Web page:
When I was growing up, practising Catholics were very aware of the requirement to attend Mass on Sundays and certain feast days that were designated 'Holy Days of Obligation'.
In a society that was still to some extent sectarian, it did not seem fair that we Catholics were compelled to go to church while Protestants were free to choose. But the Sunday Obligation was a loathsome marker of Catholic identity that you did not question.
I hated having to go to Mass and would often go by myself to an early mass, to get it over with, so that I could enjoy the rest of my Sunday.
To be fair, Sunday mass had some positives. These included its music and theatre, and the engaging craft of some of the priests. But for me, all of this was negated by the Obligation.
When I reached adulthood and developed a broader and quite significant appreciation of certain aspects of the Catholic faith, I grew out of my cultural need to honour the Sunday Obligation.
Indeed, on Sunday mornings to this day, I experience a mild sense of euphoria in being free from its yoke. I would even suggest that this signifies that I suffered from a form of PTSD associated with the Obligation.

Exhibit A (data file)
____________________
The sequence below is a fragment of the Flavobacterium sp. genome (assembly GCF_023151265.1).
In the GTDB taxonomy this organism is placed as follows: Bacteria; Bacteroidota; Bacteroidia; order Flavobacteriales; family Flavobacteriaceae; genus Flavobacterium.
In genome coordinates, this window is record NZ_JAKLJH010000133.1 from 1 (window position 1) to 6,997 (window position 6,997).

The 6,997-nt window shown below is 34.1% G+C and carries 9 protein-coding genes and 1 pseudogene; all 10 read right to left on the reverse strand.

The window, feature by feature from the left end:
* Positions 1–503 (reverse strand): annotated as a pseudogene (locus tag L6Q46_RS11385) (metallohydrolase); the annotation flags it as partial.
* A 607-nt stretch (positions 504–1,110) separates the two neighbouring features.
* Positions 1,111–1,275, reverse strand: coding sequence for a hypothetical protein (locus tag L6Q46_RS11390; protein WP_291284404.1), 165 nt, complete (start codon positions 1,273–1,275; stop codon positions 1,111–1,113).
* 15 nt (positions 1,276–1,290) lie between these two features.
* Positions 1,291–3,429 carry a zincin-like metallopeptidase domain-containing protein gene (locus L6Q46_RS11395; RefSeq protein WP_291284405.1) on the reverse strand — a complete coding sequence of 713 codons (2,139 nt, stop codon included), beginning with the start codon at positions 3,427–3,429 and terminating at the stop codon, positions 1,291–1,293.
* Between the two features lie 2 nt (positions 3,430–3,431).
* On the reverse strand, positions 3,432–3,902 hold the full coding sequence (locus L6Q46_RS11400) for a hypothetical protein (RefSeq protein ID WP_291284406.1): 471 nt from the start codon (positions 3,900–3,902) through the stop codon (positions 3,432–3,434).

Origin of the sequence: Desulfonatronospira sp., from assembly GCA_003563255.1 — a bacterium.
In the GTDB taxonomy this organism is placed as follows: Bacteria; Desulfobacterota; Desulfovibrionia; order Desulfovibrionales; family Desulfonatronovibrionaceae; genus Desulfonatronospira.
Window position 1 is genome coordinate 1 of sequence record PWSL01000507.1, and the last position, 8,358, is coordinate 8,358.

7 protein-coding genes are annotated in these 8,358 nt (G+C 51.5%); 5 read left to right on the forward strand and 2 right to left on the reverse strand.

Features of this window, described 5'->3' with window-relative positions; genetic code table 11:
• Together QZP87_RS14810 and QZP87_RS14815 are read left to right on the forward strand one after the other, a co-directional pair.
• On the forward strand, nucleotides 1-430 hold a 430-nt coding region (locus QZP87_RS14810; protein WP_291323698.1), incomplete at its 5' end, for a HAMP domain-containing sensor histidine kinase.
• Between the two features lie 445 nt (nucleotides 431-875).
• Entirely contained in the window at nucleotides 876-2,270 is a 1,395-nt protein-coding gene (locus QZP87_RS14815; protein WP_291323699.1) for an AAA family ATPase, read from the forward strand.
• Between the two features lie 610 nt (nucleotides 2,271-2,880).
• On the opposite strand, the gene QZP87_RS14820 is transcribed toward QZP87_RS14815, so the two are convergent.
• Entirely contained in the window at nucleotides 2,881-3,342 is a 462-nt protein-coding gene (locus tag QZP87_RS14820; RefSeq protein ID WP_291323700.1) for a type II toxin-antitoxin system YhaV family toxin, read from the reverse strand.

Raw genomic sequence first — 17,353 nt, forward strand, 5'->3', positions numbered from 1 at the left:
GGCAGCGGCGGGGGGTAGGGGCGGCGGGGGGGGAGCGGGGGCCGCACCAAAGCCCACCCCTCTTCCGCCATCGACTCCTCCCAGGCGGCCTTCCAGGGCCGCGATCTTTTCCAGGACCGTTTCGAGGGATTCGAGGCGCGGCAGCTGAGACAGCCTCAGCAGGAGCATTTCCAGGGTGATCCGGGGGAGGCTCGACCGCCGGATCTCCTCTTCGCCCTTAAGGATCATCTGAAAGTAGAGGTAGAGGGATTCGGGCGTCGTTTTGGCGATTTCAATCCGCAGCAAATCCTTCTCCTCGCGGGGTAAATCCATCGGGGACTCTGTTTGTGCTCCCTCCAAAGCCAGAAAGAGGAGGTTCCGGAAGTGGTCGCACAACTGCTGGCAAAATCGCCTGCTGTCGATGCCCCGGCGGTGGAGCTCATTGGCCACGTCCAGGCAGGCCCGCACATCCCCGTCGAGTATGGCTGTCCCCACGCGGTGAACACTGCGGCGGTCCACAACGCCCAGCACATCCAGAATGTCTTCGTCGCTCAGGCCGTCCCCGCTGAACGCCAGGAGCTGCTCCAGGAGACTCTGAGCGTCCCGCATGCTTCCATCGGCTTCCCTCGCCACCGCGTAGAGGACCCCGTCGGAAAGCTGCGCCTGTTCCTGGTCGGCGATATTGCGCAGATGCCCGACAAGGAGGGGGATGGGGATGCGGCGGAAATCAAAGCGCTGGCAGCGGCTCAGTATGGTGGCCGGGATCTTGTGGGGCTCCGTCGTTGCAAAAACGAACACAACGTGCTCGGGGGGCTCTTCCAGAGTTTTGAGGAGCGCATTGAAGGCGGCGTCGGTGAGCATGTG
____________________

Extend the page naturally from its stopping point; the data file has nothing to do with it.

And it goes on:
During the pandemic, the Sunday Obligation has of course suffered something of a blow, with church authorities having to endorse the state's ban on mass attendance.
I'd hoped that this might have had a lasting effect post-pandemic, with Catholics taking responsibility for deciding on their mass attendance in general, in the way that all citizens are now taking decisions about how to act appropriately in social gatherings.
But last week, Sydney's Archbishop Anthony Fisher put paid to this in his pastoral letter 'Come Home to Mass!' He said:
'I rescind my decree of 20 March 2020 dispensing the faithful of Sydney from the obligation to attend Mass on Sundays and the Holy Days of Christmas and the Assumption. Under canon 1247 attendance at Mass on those days is now obligatory once again.'
Leaving the Sunday Obligation in its state of being cast aside might have usefully helped Catholic church leaders demonstrate humility in the wake of the sexual abuse crisis.
The need for this arises from the Royal Commission finding that power dynamics in institutional cultures allowed sexual abuse to flourish. But Archbishop Fisher's pastoral letter - and a similar one from the Archbishop of Hobart - has shown that they are determined to exercise a powerful grip on the lives of the faithful.
The good news is that they are fighting a losing battle, with an increasing 90 per cent majority of Catholics rejecting the Sunday Obligation.